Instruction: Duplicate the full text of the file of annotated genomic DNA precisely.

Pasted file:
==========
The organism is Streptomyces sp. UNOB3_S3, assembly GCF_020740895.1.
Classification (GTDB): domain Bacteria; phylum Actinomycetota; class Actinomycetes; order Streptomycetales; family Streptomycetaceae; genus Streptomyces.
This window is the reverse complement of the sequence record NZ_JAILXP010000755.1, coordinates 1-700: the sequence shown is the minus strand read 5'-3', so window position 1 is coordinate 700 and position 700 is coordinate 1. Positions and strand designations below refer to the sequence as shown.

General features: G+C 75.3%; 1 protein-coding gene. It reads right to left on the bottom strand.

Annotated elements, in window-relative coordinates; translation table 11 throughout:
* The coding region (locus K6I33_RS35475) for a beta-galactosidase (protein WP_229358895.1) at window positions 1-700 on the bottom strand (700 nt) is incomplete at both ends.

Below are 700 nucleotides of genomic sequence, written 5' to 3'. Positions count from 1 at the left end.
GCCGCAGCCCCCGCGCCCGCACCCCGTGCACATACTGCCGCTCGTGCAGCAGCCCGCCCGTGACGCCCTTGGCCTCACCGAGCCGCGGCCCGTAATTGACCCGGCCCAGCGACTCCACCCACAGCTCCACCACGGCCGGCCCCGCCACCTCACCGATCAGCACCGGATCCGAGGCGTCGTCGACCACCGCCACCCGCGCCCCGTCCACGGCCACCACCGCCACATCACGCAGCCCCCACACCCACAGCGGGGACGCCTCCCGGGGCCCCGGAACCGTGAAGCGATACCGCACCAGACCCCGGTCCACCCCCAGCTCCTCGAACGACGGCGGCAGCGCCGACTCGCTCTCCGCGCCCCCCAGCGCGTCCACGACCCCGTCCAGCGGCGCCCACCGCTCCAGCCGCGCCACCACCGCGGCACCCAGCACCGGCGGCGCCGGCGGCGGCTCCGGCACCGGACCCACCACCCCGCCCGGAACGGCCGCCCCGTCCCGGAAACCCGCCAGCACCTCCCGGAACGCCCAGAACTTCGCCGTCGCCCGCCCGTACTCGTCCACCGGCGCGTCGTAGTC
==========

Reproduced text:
The organism is Streptomyces sp. UNOB3_S3, assembly GCF_020740895.1.
Classification (GTDB): domain Bacteria; phylum Actinomycetota; class Actinomycetes; order Streptomycetales; family Streptomycetaceae; genus Streptomyces.
This window is the reverse complement of the sequence record NZ_JAILXP010000755.1, coordinates 1-700: the sequence shown is the minus strand read 5'-3', so window position 1 is coordinate 700 and position 700 is coordinate 1. Positions and strand designations below refer to the sequence as shown.

General features: G+C 75.3%; 1 protein-coding gene. It reads right to left on the bottom strand.

Annotated elements, in window-relative coordinates; translation table 11 throughout:
* The coding region (locus K6I33_RS35475) for a beta-galactosidase (protein WP_229358895.1) at window positions 1-700 on the bottom strand (700 nt) is incomplete at both ends.

Below are 700 nucleotides of genomic sequence, written 5' to 3'. Positions count from 1 at the left end.
GCCGCAGCCCCCGCGCCCGCACCCCGTGCACATACTGCCGCTCGTGCAGCAGCCCGCCCGTGACGCCCTTGGCCTCACCGAGCCGCGGCCCGTAATTGACCCGGCCCAGCGACTCCACCCACAGCTCCACCACGGCCGGCCCCGCCACCTCACCGATCAGCACCGGATCCGAGGCGTCGTCGACCACCGCCACCCGCGCCCCGTCCACGGCCACCACCGCCACATCACGCAGCCCCCACACCCACAGCGGGGACGCCTCCCGGGGCCCCGGAACCGTGAAGCGATACCGCACCAGACCCCGGTCCACCCCCAGCTCCTCGAACGACGGCGGCAGCGCCGACTCGCTCTCCGCGCCCCCCAGCGCGTCCACGACCCCGTCCAGCGGCGCCCACCGCTCCAGCCGCGCCACCACCGCGGCACCCAGCACCGGCGGCGCCGGCGGCGGCTCCGGCACCGGACCCACCACCCCGCCCGGAACGGCCGCCCCGTCCCGGAAACCCGCCAGCACCTCCCGGAACGCCCAGAACTTCGCCGTCGCCCGCCCGTACTCGTCCACCGGCGCGTCGTAGTC